Original article written By Danielle Krautmann – Peru This Week on 16 Feb 2012
It’s easy to see animals in their natural environment: Many people travel to Tambopata with expectations of seeing jaguars, anacondas and giant otter swimming around their boat. The truth is that the Amazon is a habitat, not a zoo. Animals often disguise themselves for protection from predators. In order to spot wildlife, you need to be very quiet and use each of your senses. The scent of a peccary might be what leads you to a pack of them. Listen to leaves rustling in the tress and you may just see a monkey. If you’re lucky you may see some colorful birds, such as Macaws eating clay along the bank of the Tambopata River.
is dangerous: While the Amazon
is filled with amazing creatures such as jaguars, anacondas, and caiman, they have little interest in human contact. They prefer their natural diet. Most snakes and spiders in the Amazon
are not venomous. They are afraid of humans so when they see them coming, they go in the opposite direction. Guests who visit the Amazon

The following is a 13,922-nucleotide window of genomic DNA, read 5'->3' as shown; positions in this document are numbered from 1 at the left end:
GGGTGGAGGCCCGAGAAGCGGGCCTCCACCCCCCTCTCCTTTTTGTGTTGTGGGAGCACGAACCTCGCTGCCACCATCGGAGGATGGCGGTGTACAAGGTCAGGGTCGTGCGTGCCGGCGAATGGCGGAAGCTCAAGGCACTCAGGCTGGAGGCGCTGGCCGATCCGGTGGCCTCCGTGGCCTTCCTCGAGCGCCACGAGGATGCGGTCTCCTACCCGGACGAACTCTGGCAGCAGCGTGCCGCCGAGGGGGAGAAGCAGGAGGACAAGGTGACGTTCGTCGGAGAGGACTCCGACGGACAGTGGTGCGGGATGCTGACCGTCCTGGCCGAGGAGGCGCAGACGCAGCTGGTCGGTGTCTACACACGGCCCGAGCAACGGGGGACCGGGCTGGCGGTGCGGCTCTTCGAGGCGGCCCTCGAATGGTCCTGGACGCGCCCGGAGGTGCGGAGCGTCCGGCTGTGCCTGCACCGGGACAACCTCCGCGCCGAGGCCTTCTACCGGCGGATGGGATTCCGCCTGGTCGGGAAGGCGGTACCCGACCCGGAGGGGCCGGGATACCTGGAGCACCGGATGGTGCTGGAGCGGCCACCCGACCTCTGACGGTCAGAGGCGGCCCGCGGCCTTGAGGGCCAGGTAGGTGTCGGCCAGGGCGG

rarely encounter dangerous animals because they stay on well maintained trails.
is unbearably uncomfortable: Some people think of the Amazon
as deathly hot, humid and filled with mosquitos. While the Amazon
is indeed humid during the rain season, the dry season can offer a pleasurable climate. Yes, it’s hot in the sun, but the canopy provides a comfortable shade year-round. The majority of mosquito bites can be avoided by wearing tightly-woven long-sleeved clothing.
It is only for expeditionaries: Tambopata
, Peru offers a variety of activities and experiences for people wanting to visit the Amazon
. While some lodges offer adventure tours, most have well-maintained trails for mild jungle walks. Many accommodations provide a hammock and have yoga classes and spa activities such as massages or facials. While some visitors prefer to climb trees, kayak or bush-wack through the forest, for others the Amazon
can be a great place to relax and rejuvenate.
The natives are armed with bows and arrows: Some uncontacted tribes still exist in the Amazon